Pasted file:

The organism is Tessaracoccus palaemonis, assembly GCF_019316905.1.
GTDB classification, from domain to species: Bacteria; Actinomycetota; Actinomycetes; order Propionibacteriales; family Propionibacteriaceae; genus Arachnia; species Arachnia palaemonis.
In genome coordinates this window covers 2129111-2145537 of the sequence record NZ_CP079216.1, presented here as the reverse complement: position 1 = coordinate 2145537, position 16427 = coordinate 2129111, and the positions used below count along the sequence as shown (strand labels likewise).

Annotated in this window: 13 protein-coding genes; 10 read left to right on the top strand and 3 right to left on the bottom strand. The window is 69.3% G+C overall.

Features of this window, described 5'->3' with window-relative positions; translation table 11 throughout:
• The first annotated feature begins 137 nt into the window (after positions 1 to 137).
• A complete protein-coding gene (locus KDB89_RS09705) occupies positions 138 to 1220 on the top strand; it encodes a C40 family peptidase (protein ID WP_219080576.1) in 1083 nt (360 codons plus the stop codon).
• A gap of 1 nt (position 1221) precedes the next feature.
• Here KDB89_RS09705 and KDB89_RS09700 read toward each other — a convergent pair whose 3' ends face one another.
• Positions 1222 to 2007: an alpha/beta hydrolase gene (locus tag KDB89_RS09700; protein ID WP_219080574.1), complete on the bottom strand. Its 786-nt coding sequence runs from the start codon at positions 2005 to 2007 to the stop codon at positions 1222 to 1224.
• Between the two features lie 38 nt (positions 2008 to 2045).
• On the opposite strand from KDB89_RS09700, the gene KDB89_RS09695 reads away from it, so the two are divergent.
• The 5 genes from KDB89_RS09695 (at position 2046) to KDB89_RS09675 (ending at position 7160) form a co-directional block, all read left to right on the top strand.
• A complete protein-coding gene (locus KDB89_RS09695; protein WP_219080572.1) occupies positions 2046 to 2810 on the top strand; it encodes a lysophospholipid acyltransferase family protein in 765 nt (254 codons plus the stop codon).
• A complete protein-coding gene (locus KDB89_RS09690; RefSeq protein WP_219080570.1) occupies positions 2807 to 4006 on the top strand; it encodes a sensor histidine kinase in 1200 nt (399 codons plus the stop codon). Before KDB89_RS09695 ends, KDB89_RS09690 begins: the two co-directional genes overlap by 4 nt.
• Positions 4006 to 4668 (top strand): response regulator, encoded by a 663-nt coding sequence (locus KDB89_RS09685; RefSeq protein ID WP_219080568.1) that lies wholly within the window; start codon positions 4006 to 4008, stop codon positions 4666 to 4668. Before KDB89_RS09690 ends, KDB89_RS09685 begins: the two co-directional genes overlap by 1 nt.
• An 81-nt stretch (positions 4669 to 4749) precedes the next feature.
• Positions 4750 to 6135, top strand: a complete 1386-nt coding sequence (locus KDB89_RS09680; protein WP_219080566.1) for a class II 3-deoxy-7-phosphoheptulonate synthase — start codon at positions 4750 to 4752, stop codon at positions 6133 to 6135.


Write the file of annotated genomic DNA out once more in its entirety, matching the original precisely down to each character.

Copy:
The organism is Tessaracoccus palaemonis, assembly GCF_019316905.1.
GTDB classification, from domain to species: Bacteria; Actinomycetota; Actinomycetes; order Propionibacteriales; family Propionibacteriaceae; genus Arachnia; species Arachnia palaemonis.
In genome coordinates this window covers 2129111-2145537 of the sequence record NZ_CP079216.1, presented here as the reverse complement: position 1 = coordinate 2145537, position 16427 = coordinate 2129111, and the positions used below count along the sequence as shown (strand labels likewise).

Annotated in this window: 13 protein-coding genes; 10 read left to right on the top strand and 3 right to left on the bottom strand. The window is 69.3% G+C overall.

Features of this window, described 5'->3' with window-relative positions; translation table 11 throughout:
• The first annotated feature begins 137 nt into the window (after positions 1 to 137).
• A complete protein-coding gene (locus KDB89_RS09705) occupies positions 138 to 1220 on the top strand; it encodes a C40 family peptidase (protein ID WP_219080576.1) in 1083 nt (360 codons plus the stop codon).
• A gap of 1 nt (position 1221) precedes the next feature.
• Here KDB89_RS09705 and KDB89_RS09700 read toward each other — a convergent pair whose 3' ends face one another.
• Positions 1222 to 2007: an alpha/beta hydrolase gene (locus tag KDB89_RS09700; protein ID WP_219080574.1), complete on the bottom strand. Its 786-nt coding sequence runs from the start codon at positions 2005 to 2007 to the stop codon at positions 1222 to 1224.
• Between the two features lie 38 nt (positions 2008 to 2045).
• On the opposite strand from KDB89_RS09700, the gene KDB89_RS09695 reads away from it, so the two are divergent.
• The 5 genes from KDB89_RS09695 (at position 2046) to KDB89_RS09675 (ending at position 7160) form a co-directional block, all read left to right on the top strand.
• A complete protein-coding gene (locus KDB89_RS09695; protein WP_219080572.1) occupies positions 2046 to 2810 on the top strand; it encodes a lysophospholipid acyltransferase family protein in 765 nt (254 codons plus the stop codon).
• A complete protein-coding gene (locus KDB89_RS09690; RefSeq protein WP_219080570.1) occupies positions 2807 to 4006 on the top strand; it encodes a sensor histidine kinase in 1200 nt (399 codons plus the stop codon). Before KDB89_RS09695 ends, KDB89_RS09690 begins: the two co-directional genes overlap by 4 nt.
• Positions 4006 to 4668 (top strand): response regulator, encoded by a 663-nt coding sequence (locus KDB89_RS09685; RefSeq protein ID WP_219080568.1) that lies wholly within the window; start codon positions 4006 to 4008, stop codon positions 4666 to 4668. Before KDB89_RS09690 ends, KDB89_RS09685 begins: the two co-directional genes overlap by 1 nt.
• An 81-nt stretch (positions 4669 to 4749) precedes the next feature.
• Positions 4750 to 6135, top strand: a complete 1386-nt coding sequence (locus KDB89_RS09680; protein WP_219080566.1) for a class II 3-deoxy-7-phosphoheptulonate synthase — start codon at positions 4750 to 4752, stop codon at positions 6133 to 6135.